Salisbury University Libraries


Holloway Hall

SOWK200 - Ms. Habeger

Getting Help

Hello, I'm Mou Chakraborty, Director of Public Services at the Blackwell Library. I supervise the Research & Instructional Services (RIS) Department and the Access Services Department. What it means for you is that I am your contact person for your instructional needs at the Blackwell Library.

For Distance Students

I also coordinate distance library services. So if you are a distance student, please feel free to contact me. Sometimes as a distance student you may feel a little isolated from the main campus.  Rest assured, we want to make sure that you are getting equitable level of library services from us.  You are also going to find this Distance Learners page a very useful starting point.

You can call me at 410-543-6131 or email me at

 Other Contacts in the Library

  • You can call the Research & Instructional Services Desk at 1-888-543-0148 (ask for Blackwell Library Research Help Desk) or directly at 410-548-5988

  • You can do chat with:

    • the Circulation staff asking them basic library questions including Interlibrary Loan (ILL) questions.

    • RIS librarians for research help.

  • You can also get help 24 hours a day, 7 days a week through the Maryland AskUsNow reference service.   Find out more about that here.

I'd highly encourage you to also go through the Library Tutorial as it will answer many of the questions you have.

If you're new to the library website, here's a quick tutorial to show you how to get around!


For this course you will have two library related assignments:

  • Research Log- you will be given a log in class and it will also be posted on MyClasses.

  • Website Evaluation - Here's the criteria that you will use for to evaluate your selected website from the list. A list of websites and the exercise worksheet will be distributed in class.

If you have any questions about these assignments, please contact Mou directly.

Finding Articles

Ask yourself if you need scholarly sources or popular sources for your assignment.  Many times, your professor will insist on scholarly sources.  What does that mean?  Find out using this comparison table handout.

We have several databases you can use to search for journal, magazine, or newspaper articles.  Some of them only give a citation to the article, and some have the full-text.  Here is a list of databases you might want to try.  NOTE: If you are off campus, you will need to log in with the barcode from the BACK of your Gull Card to access the databases.


  • Academic Search Premier - a multidisciplinary database from EBSCO with a mix of scholarly and popular resources, a lot of full-text and Find It links when there is no full-text available

  • JSTOR - scholarly full-text resources; the newest documents are 3-5 years old.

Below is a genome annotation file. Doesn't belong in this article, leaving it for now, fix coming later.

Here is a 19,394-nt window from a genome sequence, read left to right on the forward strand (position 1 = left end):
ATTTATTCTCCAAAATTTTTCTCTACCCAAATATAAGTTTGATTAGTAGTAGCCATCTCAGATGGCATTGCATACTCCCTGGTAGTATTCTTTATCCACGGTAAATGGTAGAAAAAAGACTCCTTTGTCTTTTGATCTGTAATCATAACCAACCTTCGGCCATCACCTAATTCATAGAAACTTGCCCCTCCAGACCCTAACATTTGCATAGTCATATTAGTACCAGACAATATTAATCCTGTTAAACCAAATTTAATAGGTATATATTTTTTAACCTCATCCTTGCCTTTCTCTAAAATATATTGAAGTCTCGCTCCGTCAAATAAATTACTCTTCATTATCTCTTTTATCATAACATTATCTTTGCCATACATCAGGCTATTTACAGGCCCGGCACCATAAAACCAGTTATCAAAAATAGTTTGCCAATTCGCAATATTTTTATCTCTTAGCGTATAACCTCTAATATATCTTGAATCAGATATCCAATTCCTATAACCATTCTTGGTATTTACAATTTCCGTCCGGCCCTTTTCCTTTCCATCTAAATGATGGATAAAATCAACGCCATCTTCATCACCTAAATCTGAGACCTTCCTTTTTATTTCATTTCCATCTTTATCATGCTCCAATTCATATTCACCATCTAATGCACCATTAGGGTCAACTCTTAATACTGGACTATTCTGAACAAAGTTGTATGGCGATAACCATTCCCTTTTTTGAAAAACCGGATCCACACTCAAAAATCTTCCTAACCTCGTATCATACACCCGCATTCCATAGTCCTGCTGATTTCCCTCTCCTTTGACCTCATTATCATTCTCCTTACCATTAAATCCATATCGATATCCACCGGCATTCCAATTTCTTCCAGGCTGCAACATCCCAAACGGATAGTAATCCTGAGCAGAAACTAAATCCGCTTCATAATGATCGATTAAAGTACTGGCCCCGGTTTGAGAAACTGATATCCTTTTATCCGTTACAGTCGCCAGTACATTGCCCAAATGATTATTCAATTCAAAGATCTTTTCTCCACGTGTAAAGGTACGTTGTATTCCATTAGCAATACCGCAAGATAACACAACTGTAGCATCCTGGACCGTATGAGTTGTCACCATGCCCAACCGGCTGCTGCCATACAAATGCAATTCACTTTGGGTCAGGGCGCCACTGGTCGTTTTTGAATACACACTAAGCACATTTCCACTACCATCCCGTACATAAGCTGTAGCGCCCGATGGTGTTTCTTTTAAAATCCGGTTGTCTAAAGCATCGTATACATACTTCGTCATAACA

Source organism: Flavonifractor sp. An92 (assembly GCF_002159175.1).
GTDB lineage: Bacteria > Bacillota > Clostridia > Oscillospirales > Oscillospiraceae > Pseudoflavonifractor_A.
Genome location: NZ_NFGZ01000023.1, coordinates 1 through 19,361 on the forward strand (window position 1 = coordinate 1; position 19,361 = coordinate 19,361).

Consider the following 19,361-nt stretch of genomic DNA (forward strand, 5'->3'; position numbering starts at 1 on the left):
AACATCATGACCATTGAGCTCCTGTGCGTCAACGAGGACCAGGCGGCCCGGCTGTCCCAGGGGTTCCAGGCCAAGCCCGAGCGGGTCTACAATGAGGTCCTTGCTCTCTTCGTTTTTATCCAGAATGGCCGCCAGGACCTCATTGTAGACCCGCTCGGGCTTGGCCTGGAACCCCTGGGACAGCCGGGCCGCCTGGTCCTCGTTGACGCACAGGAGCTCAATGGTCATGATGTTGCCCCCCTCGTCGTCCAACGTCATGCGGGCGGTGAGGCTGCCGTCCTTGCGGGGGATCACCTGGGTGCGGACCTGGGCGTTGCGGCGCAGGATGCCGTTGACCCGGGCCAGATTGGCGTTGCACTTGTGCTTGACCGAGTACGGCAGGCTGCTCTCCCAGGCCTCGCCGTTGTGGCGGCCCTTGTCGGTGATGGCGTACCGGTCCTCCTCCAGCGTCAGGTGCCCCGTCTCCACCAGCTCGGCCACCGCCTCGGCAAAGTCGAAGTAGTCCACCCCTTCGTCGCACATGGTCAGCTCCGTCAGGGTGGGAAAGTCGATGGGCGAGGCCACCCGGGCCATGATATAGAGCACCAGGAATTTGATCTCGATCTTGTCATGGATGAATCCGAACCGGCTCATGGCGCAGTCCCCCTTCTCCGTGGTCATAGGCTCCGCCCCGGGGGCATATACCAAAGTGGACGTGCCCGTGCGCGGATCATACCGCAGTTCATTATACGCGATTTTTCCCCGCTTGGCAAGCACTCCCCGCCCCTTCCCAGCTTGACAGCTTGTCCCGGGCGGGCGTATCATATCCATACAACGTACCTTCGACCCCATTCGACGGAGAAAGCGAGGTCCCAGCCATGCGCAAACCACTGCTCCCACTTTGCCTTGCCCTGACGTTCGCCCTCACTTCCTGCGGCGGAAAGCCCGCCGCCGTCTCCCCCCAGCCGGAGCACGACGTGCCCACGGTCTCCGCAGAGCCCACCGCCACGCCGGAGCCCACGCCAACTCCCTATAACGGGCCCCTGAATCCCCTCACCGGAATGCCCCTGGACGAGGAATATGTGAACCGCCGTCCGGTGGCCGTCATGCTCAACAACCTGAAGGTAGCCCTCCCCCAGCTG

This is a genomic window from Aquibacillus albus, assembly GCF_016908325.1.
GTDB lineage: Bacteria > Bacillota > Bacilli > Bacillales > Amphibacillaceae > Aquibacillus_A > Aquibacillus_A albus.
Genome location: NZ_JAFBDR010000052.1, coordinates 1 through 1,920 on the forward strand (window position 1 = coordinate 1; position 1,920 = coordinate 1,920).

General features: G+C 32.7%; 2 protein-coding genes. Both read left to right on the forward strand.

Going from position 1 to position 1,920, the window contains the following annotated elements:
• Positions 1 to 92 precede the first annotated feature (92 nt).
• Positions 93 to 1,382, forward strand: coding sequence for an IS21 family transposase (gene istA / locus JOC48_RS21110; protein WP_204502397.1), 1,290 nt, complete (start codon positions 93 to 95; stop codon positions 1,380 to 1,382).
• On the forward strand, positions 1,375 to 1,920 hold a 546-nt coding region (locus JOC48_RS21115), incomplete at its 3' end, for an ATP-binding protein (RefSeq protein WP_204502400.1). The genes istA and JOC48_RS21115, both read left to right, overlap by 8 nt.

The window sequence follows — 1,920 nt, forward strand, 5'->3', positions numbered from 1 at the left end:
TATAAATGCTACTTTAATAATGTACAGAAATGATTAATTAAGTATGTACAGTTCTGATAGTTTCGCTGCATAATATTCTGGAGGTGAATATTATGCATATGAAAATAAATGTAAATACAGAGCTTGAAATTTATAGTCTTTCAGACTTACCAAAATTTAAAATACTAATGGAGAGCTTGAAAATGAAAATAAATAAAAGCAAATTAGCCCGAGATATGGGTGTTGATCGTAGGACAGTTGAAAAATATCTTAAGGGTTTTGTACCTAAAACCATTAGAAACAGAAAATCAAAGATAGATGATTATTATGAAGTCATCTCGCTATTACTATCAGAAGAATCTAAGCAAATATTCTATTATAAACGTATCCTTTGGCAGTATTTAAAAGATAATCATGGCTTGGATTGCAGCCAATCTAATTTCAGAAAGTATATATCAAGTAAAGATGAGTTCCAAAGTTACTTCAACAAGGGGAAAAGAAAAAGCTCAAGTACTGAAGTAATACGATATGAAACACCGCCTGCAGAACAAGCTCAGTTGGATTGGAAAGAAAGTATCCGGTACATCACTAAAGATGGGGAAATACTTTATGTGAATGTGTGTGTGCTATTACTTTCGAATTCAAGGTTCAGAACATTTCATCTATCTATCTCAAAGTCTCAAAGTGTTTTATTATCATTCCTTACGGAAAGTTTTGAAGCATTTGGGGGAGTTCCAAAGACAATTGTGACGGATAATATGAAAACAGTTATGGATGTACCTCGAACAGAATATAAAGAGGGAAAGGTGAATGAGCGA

• Lexis-Nexis Academic - this database contains full-text world news, legal and business information.

  • National Newspapers - a collection of full-text major newspapers including The New York Times and Washington Post.


  • Social Work Abstracts - our main database for Social Work.

  • ERIC - "Education Resources Information Center," a database with full text education articles and ERIC documents as well as Find It links to non-full text resources.

  • PsycINFO - the gold standard database for psychology and related fields.

  • PsycArticles- includes full text articles from 71 journals in psychology and related fields.

  • Social Sciences Abstracts - articles and citations for interdisciplinary fields such as addiction studies, anthropology, corrections, economics, gender studies, gerontology, minority studies, political sciences, psychology, sociology, and more

Find It Button


It's a bit like magic, really.  The Find It button does three things:

  • Looks in all of our databases to see if the document you want is available full-text in another of our databases.  If so, it links you to it!

  • Links you to the library catalog when we have the item you want in print or microform.

  • Links you to ILLiad (interlibrary loan) so you can borrow the item from another library if we don't have access electronically or in print.  Watch this video tutorial for more information about ILL.

The Find It button is YOUR FRIEND!!!  See it in action in this tutorial!

You can also use the Citation Linker, another fabulously cool tool.   It is useful when you are reading an article and it cites another article that looks like it would be super useful for your research.   You plug in the citation information for that article and can find out how to access it, whether it be electronically, physically in the library, or through Interlibrary Loan.  It works the same way as Find It, but you don't have to be in a database.

Learn more about the Citation Linker!

Everybody's Favorite: Statistics!

You can also try your hand at finding datasets by Googling "public use" AND dataset AND [your topic].   Statistics can be tricky, so be sure and let me know if you're having problems finding what you want!

Citing your work

is not cool.  Of course you want to make sure you give proper credit to any source that you use to write your papers, whether you directly quote or paraphrase.  This guide helps students understand what plagiarism is and how to avoid it.

Use this guide to help you cite your work, and remember librarians are good at answering citation questions as well!

Here are some of my favorite sites for help with APA Style:

Helpful Websites!

SWAN (Social Work Access Network)

Internet Subject Guide for Social Work (Hunter College, CUNY)

Social Work & Social Services Web Sites
(George Warren Brown School of Social Work, Washington University, St. Louis)

Literature Reviews (University of North Carolina)

Social Work Literature Reviews (From the OWL at Purdue)

Subject Guide Home | Library Home

The instruction librarian liaison to Social Work is Mou Chakraborty, | 410-543-